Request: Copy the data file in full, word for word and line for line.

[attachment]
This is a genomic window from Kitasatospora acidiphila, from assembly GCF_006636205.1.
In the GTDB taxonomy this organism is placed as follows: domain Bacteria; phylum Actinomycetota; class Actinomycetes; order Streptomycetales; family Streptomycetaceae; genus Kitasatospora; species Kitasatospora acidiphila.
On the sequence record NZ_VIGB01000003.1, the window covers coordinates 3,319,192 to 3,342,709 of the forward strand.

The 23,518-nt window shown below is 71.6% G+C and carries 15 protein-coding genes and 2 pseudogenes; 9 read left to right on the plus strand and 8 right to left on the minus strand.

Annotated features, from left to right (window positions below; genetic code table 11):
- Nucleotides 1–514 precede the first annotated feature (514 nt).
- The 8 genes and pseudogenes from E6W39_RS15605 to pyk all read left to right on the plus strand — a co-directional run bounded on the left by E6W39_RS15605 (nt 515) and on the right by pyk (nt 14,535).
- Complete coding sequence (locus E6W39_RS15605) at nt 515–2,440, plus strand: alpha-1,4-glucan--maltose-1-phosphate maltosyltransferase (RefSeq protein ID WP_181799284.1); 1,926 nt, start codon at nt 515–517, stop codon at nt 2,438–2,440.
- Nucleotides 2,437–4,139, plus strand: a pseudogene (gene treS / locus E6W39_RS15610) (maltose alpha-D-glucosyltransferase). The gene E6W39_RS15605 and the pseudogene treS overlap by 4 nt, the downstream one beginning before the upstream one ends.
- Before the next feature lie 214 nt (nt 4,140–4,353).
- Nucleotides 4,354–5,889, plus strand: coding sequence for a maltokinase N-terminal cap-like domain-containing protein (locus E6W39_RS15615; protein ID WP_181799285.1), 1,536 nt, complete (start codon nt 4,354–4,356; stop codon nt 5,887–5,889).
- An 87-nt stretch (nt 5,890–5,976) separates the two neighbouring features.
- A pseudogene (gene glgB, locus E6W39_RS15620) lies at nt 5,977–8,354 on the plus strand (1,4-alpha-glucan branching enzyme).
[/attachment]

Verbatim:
This is a genomic window from Kitasatospora acidiphila, from assembly GCF_006636205.1.
In the GTDB taxonomy this organism is placed as follows: domain Bacteria; phylum Actinomycetota; class Actinomycetes; order Streptomycetales; family Streptomycetaceae; genus Kitasatospora; species Kitasatospora acidiphila.
On the sequence record NZ_VIGB01000003.1, the window covers coordinates 3,319,192 to 3,342,709 of the forward strand.

The 23,518-nt window shown below is 71.6% G+C and carries 15 protein-coding genes and 2 pseudogenes; 9 read left to right on the plus strand and 8 right to left on the minus strand.

Annotated features, from left to right (window positions below; genetic code table 11):
- Nucleotides 1–514 precede the first annotated feature (514 nt).
- The 8 genes and pseudogenes from E6W39_RS15605 to pyk all read left to right on the plus strand — a co-directional run bounded on the left by E6W39_RS15605 (nt 515) and on the right by pyk (nt 14,535).
- Complete coding sequence (locus E6W39_RS15605) at nt 515–2,440, plus strand: alpha-1,4-glucan--maltose-1-phosphate maltosyltransferase (RefSeq protein ID WP_181799284.1); 1,926 nt, start codon at nt 515–517, stop codon at nt 2,438–2,440.
- Nucleotides 2,437–4,139, plus strand: a pseudogene (gene treS / locus E6W39_RS15610) (maltose alpha-D-glucosyltransferase). The gene E6W39_RS15605 and the pseudogene treS overlap by 4 nt, the downstream one beginning before the upstream one ends.
- Before the next feature lie 214 nt (nt 4,140–4,353).
- Nucleotides 4,354–5,889, plus strand: coding sequence for a maltokinase N-terminal cap-like domain-containing protein (locus E6W39_RS15615; protein ID WP_181799285.1), 1,536 nt, complete (start codon nt 4,354–4,356; stop codon nt 5,887–5,889).
- An 87-nt stretch (nt 5,890–5,976) separates the two neighbouring features.
- A pseudogene (gene glgB, locus E6W39_RS15620) lies at nt 5,977–8,354 on the plus strand (1,4-alpha-glucan branching enzyme).